There's a story that rocker Al Cooper tells about some accidental genius that catapulted his career in the mid-1960s. Cooper had been an average guitar player and singer as one of the creative forces behind The Blues Project, one of the first American bands to bring blues to the rock audience. When he was invited to accompany Bob Dylan in recording Highway 61 Revisited, Dylan's first plugged-in recording, Cooper naturally brought his guitar to the session. During the recording of Dylan's classic, "Like a Rolling Stone," when the great guitar player Mike Bloomfield, also invited to the session, sat down to play, an accident of sorts occurred in the recording studio that led to an unexpected birth of genius.
Feeling a bit outclassed by Bloomfield's superior guitar playing, a self-conscious Cooper put down his own guitar and slid behind the electric organ, which he barely knew how to play, hoping he could blend in by simply throwing in a few chords occasionally.
After the first couple of takes, the recording engineer pulled Dylan into the listening suite and pointed out the strange sounds coming from Cooper trying to fake his way through the song on organ. Dylan, on hearing an organ played like he had never heard it played before, proceeded to ask the engineer to bring the instrument up in the mix, thus giving his first electric hit the unique organ sound that became its signature.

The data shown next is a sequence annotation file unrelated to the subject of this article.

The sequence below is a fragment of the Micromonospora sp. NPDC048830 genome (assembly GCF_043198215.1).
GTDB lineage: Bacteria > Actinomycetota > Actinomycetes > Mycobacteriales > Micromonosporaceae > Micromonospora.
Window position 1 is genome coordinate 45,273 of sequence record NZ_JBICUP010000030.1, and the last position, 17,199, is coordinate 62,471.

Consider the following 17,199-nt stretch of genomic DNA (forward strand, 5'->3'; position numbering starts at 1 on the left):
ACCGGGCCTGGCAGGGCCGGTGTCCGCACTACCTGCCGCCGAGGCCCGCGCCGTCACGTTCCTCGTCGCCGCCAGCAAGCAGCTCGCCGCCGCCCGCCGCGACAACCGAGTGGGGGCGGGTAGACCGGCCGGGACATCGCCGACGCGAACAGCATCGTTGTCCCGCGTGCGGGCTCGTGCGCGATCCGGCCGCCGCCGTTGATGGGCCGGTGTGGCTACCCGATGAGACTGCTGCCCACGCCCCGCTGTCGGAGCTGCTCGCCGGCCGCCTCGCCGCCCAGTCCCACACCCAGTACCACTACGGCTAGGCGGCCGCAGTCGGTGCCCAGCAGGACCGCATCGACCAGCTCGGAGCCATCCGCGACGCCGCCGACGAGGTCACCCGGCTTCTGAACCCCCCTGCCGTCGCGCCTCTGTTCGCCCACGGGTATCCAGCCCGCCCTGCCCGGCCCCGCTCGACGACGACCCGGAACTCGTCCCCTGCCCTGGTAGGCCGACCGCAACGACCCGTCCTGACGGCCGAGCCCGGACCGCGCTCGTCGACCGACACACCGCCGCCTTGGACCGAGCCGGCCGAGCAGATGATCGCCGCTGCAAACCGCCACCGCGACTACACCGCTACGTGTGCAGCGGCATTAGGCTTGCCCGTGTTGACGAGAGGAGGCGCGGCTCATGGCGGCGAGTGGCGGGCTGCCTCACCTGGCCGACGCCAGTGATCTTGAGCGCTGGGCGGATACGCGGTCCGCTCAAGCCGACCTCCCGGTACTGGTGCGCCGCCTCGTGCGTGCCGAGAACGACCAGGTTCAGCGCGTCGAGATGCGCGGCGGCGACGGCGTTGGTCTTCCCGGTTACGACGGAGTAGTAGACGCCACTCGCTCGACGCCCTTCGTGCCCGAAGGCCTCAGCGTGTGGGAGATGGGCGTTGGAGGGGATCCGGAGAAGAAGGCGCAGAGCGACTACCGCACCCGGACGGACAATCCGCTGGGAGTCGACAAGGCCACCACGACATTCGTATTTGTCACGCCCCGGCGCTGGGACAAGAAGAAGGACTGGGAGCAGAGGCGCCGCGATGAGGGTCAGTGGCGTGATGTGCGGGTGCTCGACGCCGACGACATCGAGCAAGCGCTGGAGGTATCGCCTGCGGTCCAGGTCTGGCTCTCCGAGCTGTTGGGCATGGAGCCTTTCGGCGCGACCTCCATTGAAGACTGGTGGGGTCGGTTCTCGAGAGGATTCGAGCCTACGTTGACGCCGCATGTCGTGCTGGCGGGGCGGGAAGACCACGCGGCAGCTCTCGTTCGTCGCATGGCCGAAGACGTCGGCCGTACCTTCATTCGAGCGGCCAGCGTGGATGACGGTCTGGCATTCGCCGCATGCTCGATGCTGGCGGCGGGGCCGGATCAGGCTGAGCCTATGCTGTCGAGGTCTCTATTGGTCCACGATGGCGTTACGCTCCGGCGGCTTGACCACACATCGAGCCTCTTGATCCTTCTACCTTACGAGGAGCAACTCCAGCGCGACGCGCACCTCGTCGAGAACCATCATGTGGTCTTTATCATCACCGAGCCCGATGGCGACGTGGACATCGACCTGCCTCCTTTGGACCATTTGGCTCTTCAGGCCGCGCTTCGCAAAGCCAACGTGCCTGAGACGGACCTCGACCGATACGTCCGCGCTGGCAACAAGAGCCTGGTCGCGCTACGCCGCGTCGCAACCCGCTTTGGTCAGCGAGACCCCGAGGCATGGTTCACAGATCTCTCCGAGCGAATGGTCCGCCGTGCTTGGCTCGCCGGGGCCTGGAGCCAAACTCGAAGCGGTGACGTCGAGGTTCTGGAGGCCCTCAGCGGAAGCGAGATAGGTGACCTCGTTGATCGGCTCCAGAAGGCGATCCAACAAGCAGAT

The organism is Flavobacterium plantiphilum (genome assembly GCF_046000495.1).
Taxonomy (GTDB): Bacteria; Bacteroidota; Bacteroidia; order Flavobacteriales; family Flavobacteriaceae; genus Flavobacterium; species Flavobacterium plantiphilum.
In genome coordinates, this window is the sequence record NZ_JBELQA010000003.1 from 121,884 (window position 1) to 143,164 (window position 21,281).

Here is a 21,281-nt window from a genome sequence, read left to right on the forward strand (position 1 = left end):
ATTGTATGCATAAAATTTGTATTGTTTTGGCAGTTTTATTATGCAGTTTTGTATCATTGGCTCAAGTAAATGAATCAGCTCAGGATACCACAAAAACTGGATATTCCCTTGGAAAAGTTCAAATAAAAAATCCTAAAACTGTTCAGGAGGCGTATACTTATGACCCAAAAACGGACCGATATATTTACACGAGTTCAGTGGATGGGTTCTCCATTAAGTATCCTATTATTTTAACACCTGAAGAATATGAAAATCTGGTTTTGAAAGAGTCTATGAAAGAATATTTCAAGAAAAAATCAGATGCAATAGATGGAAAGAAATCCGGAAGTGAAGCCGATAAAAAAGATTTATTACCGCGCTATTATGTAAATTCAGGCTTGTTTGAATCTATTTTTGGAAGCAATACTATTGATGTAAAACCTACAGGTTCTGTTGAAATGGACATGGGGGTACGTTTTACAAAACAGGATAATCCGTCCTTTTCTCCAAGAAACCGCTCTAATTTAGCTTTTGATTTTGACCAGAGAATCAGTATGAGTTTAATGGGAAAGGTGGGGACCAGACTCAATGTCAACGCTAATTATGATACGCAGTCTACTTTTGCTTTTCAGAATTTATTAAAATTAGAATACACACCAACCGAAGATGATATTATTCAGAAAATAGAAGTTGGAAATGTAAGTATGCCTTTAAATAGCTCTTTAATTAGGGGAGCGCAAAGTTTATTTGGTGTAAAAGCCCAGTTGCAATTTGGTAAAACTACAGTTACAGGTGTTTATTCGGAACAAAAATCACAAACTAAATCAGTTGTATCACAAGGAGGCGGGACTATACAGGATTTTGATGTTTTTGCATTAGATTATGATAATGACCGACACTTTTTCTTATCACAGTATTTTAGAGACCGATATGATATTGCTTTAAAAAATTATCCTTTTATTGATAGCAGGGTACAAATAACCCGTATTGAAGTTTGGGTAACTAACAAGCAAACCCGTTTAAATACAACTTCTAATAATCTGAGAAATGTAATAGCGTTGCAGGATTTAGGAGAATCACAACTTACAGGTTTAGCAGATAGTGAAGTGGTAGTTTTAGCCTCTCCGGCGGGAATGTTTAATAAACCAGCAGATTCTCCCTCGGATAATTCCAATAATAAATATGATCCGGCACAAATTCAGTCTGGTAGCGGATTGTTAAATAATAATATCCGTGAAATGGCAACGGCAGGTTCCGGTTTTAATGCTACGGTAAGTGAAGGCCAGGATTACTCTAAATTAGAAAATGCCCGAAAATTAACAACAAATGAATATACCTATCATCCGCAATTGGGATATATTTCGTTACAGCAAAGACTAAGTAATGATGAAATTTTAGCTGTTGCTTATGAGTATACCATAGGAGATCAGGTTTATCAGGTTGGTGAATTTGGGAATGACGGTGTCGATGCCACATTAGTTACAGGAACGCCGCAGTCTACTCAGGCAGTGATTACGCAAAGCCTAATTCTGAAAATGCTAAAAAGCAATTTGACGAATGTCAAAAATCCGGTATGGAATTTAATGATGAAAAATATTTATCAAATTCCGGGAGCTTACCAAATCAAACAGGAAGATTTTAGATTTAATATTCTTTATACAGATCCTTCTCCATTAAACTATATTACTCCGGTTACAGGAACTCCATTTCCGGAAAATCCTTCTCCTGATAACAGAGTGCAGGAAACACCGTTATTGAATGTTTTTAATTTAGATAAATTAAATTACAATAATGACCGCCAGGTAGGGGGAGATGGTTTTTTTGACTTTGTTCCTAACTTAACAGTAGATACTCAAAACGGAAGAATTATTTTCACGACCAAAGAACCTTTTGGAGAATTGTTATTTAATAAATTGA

Cooper later went on to enjoy an illustrious career as an organist with a sound that was far from conventional. He then got offers to be a studio musician on the organ. Cooper credits the strange circumstances of that first recording session and Bob Dylan's open mind for discovering his accidental genius.
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